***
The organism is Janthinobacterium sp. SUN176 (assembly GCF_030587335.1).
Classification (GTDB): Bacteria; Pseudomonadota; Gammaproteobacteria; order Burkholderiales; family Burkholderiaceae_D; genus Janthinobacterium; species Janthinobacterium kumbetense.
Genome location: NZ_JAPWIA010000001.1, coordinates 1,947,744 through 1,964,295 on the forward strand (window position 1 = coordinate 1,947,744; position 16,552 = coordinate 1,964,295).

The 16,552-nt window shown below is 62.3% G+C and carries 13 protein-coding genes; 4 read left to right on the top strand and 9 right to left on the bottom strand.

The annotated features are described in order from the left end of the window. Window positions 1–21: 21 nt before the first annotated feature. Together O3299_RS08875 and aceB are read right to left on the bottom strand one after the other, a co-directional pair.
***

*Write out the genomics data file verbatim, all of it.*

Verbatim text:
The organism is Janthinobacterium sp. SUN176 (assembly GCF_030587335.1).
Classification (GTDB): Bacteria; Pseudomonadota; Gammaproteobacteria; order Burkholderiales; family Burkholderiaceae_D; genus Janthinobacterium; species Janthinobacterium kumbetense.
Genome location: NZ_JAPWIA010000001.1, coordinates 1,947,744 through 1,964,295 on the forward strand (window position 1 = coordinate 1,947,744; position 16,552 = coordinate 1,964,295).

The 16,552-nt window shown below is 62.3% G+C and carries 13 protein-coding genes; 4 read left to right on the top strand and 9 right to left on the bottom strand.

The annotated features are described in order from the left end of the window. Window positions 1–21: 21 nt before the first annotated feature. Together O3299_RS08875 and aceB are read right to left on the bottom strand one after the other, a co-directional pair.